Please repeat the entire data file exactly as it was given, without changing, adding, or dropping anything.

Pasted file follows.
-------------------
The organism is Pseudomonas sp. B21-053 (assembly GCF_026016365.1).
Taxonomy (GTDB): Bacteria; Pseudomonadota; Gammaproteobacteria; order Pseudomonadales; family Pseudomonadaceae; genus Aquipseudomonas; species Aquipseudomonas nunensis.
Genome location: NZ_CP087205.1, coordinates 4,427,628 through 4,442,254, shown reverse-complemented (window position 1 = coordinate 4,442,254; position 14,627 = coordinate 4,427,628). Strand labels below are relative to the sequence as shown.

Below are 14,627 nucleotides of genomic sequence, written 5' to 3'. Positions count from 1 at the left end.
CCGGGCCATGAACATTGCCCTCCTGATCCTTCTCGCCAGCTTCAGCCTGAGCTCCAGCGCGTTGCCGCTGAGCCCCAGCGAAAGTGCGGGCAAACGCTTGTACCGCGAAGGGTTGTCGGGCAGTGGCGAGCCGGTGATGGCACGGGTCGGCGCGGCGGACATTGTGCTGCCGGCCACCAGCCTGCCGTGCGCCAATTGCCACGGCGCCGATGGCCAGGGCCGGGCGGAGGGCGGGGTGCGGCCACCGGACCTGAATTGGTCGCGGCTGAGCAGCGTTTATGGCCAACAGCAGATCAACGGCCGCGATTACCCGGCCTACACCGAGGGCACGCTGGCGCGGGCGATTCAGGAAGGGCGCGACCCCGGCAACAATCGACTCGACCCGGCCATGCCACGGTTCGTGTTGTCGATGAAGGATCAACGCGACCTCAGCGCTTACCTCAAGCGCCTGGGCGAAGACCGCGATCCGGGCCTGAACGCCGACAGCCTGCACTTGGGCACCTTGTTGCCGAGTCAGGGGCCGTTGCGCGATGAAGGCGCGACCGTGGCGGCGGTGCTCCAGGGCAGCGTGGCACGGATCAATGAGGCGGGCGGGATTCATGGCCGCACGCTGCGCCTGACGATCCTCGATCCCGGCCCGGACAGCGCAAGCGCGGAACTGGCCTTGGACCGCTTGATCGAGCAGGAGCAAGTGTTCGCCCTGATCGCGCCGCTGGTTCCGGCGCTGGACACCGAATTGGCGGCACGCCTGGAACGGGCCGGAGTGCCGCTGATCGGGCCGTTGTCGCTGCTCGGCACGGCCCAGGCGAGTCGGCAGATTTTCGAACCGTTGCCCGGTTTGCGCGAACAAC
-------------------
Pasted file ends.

The organism is Pseudomonas sp. B21-053 (assembly GCF_026016365.1).
Taxonomy (GTDB): Bacteria; Pseudomonadota; Gammaproteobacteria; order Pseudomonadales; family Pseudomonadaceae; genus Aquipseudomonas; species Aquipseudomonas nunensis.
Genome location: NZ_CP087205.1, coordinates 4,427,628 through 4,442,254, shown reverse-complemented (window position 1 = coordinate 4,442,254; position 14,627 = coordinate 4,427,628). Strand labels below are relative to the sequence as shown.

Below are 14,627 nucleotides of genomic sequence, written 5' to 3'. Positions count from 1 at the left end.
CCGGGCCATGAACATTGCCCTCCTGATCCTTCTCGCCAGCTTCAGCCTGAGCTCCAGCGCGTTGCCGCTGAGCCCCAGCGAAAGTGCGGGCAAACGCTTGTACCGCGAAGGGTTGTCGGGCAGTGGCGAGCCGGTGATGGCACGGGTCGGCGCGGCGGACATTGTGCTGCCGGCCACCAGCCTGCCGTGCGCCAATTGCCACGGCGCCGATGGCCAGGGCCGGGCGGAGGGCGGGGTGCGGCCACCGGACCTGAATTGGTCGCGGCTGAGCAGCGTTTATGGCCAACAGCAGATCAACGGCCGCGATTACCCGGCCTACACCGAGGGCACGCTGGCGCGGGCGATTCAGGAAGGGCGCGACCCCGGCAACAATCGACTCGACCCGGCCATGCCACGGTTCGTGTTGTCGATGAAGGATCAACGCGACCTCAGCGCTTACCTCAAGCGCCTGGGCGAAGACCGCGATCCGGGCCTGAACGCCGACAGCCTGCACTTGGGCACCTTGTTGCCGAGTCAGGGGCCGTTGCGCGATGAAGGCGCGACCGTGGCGGCGGTGCTCCAGGGCAGCGTGGCACGGATCAATGAGGCGGGCGGGATTCATGGCCGCACGCTGCGCCTGACGATCCTCGATCCCGGCCCGGACAGCGCAAGCGCGGAACTGGCCTTGGACCGCTTGATCGAGCAGGAGCAAGTGTTCGCCCTGATCGCGCCGCTGGTTCCGGCGCTGGACACCGAATTGGCGGCACGCCTGGAACGGGCCGGAGTGCCGCTGATCGGGCCGTTGTCGCTGCTCGGCACGGCCCAGGCGAGTCGGCAGATTTTCGAACCGTTGCCCGGTTTGCGCGAACAAC